But the gender critical feminists have become increasingly radical as they have been challenged more on this. Not only do they not take the risk of exclusion seriously, they have also begun to make their definitions stricter and more exclusionary. We see this particularly in response to the controversy around Caster Semenya, where a lot of gender critical feminists appear to have decided that she is “male” on the basis of having difference in sexual development. See, for example, this reddit thread in which they debate whether she is a man or not. So in response to criticism of their original exclusionary position they have extended their definition from “born with female genitals” to “born with female genitals AND normal testosterone.” I don’t think it’s a coincidence that these white feminists from a rich European country have decided to define a black woman who beat feminine-presenting white women as actually a man: this is another example of how their discriminatory practices will play out in practice, as a series of overlapping forms of prejudice work to punish the poor, the dark-skinned and the disabled far more effectively than the wealthy, white, feminine-presenting heterosexual women who make up the majority of the female population. Their concern with “protecting” women is really only about middle class cis white women.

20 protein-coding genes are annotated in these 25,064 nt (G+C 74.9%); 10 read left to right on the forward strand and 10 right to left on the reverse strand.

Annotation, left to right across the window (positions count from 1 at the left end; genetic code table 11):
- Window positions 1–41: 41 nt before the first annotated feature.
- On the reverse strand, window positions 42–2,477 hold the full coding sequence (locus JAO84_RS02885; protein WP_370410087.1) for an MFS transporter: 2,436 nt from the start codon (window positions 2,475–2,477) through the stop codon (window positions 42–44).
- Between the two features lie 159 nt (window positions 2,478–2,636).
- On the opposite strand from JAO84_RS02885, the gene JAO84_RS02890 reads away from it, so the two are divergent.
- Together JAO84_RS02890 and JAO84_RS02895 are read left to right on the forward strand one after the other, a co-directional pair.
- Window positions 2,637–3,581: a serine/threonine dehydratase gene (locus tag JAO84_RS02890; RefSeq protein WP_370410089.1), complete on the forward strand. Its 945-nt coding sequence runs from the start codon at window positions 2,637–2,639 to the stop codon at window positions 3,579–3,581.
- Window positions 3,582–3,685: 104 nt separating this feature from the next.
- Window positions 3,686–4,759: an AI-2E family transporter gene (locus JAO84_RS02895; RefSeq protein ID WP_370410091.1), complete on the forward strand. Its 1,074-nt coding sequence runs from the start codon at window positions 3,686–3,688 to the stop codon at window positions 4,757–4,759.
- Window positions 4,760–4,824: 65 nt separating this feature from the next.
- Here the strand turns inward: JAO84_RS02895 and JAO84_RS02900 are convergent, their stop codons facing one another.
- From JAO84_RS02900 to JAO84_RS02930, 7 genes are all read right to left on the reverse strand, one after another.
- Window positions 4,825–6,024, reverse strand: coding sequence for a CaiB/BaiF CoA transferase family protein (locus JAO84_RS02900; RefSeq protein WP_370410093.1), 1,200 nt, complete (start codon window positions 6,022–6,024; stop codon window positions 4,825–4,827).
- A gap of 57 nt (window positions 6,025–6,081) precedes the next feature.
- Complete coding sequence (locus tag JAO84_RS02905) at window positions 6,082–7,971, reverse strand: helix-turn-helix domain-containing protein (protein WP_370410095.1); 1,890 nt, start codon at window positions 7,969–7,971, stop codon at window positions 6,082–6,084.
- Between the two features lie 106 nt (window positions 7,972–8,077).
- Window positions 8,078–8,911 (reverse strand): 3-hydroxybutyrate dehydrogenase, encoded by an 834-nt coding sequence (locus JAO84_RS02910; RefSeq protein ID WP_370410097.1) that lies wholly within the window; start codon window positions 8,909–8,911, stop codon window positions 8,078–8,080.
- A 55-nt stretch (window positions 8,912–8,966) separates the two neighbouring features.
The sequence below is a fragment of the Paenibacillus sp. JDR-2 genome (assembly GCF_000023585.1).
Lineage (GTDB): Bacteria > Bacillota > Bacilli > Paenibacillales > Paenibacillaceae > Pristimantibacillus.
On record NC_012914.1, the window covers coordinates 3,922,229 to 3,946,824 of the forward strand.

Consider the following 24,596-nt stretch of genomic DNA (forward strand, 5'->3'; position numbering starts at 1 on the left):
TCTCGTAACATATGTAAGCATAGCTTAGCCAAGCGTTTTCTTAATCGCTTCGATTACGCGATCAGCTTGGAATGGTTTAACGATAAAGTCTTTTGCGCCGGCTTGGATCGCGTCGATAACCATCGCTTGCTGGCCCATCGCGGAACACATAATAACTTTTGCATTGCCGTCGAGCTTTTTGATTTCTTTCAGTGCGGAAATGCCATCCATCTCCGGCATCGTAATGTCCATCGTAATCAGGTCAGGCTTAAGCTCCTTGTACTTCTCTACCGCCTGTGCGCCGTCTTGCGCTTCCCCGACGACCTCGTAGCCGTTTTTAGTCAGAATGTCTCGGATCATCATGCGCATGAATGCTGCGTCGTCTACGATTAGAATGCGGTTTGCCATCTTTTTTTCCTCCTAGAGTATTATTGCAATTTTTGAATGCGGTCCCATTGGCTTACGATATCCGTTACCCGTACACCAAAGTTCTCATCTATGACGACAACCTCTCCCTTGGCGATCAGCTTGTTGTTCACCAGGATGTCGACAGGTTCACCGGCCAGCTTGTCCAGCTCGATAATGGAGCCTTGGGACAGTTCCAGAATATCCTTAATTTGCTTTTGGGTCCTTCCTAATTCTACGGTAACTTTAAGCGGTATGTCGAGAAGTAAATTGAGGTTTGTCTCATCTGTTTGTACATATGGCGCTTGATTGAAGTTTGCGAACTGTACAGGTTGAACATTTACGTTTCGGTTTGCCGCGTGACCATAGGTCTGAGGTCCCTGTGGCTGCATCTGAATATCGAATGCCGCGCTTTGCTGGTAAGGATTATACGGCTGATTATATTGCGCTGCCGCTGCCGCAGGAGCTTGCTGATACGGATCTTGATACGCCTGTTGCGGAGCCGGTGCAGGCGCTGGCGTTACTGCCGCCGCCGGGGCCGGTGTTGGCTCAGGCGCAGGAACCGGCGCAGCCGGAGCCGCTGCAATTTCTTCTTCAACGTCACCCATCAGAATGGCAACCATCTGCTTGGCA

The inevitable hypocrisy of trans exclusion